Along with this stage, you want to create a list of keywords, metatags, and hashtags that you will use to improve visibility. Keyword research should be part of your content development process — pay attention to the popular search terms; they may change daily. It wouldn’t be helpful if we told you which keywords to use. You need to choose them based on the demographics you serve and the content you publish. Here’s an example:

  • An urban community financial institution might want to reach out to people struggling with their mortgage and so they publish a blog on “COVID-19 mortgage assistance.”

  • A community financial institution serving a rural area might decide to provide information to farmers about “COVID-19 farm relief programs.”

  • Although these two blogs might share some common keywords or phrases, there isn’t a “one-size-fits-all” list for every situation or piece of content. You’ll get the best results by researching current search traffic and responding accordingly.

The Financial Brand offers some helpful tips on search engine optimization strategies that other financial institutions have been using successfully during the pandemic.



3. Create a plan for distributing your coronavirus content.

If you take the time to make it, make sure you take the time to promote it. You want to start by communicating in the channels you use most frequently (i.e., Where will your account holders expect to hear from you?). If you feel the need to jump into new channels, just be sure that you can devote resources to staying on top of communicating consistently and responding ASAP to questions or comments from users.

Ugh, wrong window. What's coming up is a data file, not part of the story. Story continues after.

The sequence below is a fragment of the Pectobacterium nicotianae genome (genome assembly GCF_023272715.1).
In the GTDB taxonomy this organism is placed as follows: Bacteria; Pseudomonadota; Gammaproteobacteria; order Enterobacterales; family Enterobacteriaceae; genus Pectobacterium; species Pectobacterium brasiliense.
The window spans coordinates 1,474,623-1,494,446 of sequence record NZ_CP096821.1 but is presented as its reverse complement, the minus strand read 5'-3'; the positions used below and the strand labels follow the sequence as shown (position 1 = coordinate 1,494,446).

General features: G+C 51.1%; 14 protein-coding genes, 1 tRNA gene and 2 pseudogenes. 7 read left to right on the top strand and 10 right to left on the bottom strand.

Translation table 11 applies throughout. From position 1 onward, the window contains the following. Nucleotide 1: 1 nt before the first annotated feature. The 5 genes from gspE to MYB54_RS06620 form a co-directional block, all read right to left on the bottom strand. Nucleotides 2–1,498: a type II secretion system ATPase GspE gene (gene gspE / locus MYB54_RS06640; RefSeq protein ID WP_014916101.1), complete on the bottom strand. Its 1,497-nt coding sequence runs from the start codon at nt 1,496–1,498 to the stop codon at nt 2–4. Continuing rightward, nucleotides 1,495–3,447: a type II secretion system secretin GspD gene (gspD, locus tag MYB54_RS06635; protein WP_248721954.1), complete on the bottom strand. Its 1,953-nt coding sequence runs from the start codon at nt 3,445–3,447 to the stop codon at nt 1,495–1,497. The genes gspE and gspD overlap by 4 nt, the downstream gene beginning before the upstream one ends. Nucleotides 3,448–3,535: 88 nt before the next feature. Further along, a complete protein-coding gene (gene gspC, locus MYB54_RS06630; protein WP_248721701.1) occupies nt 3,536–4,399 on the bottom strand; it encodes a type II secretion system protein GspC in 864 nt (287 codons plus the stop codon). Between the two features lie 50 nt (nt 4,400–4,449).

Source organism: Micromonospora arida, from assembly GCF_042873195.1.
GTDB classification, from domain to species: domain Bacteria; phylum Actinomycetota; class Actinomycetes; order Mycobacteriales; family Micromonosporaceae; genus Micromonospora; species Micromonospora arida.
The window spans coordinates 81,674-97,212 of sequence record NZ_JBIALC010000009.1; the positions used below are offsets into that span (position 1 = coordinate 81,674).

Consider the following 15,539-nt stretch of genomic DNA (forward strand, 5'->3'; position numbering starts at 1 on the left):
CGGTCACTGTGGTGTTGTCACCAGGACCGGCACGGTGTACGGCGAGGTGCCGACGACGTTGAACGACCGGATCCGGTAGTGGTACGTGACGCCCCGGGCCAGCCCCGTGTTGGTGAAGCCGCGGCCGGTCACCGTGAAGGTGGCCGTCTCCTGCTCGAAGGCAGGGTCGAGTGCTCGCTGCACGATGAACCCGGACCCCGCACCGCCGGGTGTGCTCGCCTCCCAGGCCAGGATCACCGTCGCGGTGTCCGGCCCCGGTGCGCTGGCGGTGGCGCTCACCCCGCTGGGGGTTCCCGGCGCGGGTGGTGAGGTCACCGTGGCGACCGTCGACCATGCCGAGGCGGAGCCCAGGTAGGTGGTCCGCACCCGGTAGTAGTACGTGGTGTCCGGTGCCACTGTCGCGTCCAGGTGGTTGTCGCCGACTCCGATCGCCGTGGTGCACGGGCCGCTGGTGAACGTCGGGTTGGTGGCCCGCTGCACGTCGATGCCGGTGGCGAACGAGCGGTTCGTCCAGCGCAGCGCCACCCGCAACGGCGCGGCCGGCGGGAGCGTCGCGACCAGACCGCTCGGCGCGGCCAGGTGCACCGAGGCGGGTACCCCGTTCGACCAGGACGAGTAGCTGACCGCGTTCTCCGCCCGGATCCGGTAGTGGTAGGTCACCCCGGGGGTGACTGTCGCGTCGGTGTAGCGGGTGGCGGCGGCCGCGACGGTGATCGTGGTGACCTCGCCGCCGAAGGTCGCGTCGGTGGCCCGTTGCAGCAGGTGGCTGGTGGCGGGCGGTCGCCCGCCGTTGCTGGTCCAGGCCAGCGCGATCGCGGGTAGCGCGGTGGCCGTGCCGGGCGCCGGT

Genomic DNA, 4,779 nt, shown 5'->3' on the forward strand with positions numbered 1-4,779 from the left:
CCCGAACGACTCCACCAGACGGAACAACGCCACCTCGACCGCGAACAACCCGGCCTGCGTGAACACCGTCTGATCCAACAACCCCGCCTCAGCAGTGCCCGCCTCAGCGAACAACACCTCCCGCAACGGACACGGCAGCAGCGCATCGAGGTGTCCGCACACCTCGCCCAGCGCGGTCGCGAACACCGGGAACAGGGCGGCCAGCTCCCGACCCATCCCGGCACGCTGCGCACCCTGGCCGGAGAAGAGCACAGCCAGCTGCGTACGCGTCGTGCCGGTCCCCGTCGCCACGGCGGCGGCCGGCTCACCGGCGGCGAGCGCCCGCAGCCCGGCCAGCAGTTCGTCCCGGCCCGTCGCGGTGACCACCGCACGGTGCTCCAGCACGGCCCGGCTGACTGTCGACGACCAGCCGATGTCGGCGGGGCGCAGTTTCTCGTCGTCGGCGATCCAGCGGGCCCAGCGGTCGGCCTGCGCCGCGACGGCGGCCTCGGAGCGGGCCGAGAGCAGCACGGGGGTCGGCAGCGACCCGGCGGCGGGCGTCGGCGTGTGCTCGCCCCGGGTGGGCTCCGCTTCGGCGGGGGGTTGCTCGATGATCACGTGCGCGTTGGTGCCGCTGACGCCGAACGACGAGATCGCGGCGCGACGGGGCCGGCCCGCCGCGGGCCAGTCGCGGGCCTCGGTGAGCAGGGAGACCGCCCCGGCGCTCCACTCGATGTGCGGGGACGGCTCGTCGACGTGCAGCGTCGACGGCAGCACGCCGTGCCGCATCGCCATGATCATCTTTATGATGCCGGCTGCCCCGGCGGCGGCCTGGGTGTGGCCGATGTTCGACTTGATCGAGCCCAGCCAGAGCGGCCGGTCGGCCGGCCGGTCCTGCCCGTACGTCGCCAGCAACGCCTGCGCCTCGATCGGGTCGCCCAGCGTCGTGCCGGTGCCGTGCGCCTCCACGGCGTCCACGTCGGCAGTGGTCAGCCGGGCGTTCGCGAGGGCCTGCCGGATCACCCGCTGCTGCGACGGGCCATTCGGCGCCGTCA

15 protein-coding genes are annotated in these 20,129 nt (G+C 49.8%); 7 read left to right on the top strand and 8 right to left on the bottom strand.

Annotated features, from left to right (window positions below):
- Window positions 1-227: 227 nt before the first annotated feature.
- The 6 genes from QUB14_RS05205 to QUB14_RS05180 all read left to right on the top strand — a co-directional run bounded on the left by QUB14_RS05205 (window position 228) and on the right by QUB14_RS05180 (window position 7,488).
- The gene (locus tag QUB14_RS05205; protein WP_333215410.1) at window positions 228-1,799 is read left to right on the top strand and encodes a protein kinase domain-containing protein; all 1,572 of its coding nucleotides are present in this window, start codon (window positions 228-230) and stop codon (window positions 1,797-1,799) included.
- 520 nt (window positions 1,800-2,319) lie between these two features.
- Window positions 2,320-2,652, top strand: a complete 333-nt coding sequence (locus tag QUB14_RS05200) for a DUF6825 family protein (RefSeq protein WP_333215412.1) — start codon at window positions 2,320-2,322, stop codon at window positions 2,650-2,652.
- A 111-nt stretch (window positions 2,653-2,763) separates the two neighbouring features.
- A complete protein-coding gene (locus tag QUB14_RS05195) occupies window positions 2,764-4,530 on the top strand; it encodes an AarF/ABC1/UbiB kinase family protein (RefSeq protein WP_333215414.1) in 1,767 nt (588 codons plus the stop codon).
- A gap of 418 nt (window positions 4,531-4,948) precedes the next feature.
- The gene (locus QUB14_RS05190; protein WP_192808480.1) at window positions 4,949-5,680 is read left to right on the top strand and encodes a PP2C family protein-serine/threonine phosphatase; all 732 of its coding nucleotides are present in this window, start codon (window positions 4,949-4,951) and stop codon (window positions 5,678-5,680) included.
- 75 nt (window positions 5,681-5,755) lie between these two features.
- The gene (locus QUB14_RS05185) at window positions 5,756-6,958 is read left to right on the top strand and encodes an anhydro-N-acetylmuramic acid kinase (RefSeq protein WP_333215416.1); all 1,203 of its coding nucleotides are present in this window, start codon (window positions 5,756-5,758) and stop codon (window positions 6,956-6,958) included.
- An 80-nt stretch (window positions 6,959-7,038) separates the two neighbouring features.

While a comprehensive three month-content calendar is an excellent idea in principle, the global coronavirus pandemic is not a good time to build it. You should start by planning a week ahead and working to develop the content as far ahead as you can so that you always have something ready to post. In many ways, you’re implementing a “crisis communication plan,” which needs to be flexible enough to respond when the situation changes.

It will help if you think of your COVID-19 content marketing in two categories:


Content in this category provides information that is relevant to the situation as it stands today. So if your governor has changed the stay-at-home order, you need to be ready to create messages that take the new situation into account. Will your service levels change as a result? This type of communication requires that you have a process in place for quickly writing, reviewing, and approving each message that you intend to broadcast.


Strategic content is relevant to long-term trends. What do account holders need to know about loan forbearance? What changes, if any, should they make to their investment portfolio? Look for ways to share best practices, as opposed to trying to predict the future. Your team should always be in the process of developing strategic content to post at scheduled intervals between your “responsive” communications.

4. Aim for accuracy, relevancy, and consistency

Your goal for every piece of content should be to start with a clear message, using relevant keywords, and delivered on a regular cadence. SEO isn’t a game that you “win,” it’s part of the brand that you’re cultivating over the long haul — a method for enhancing the visibility of the brand you already have, not creating the brand you wish you had. The better you can meet consumers in meaningful ways, the more you will be rewarded for it.

Tags: Marketing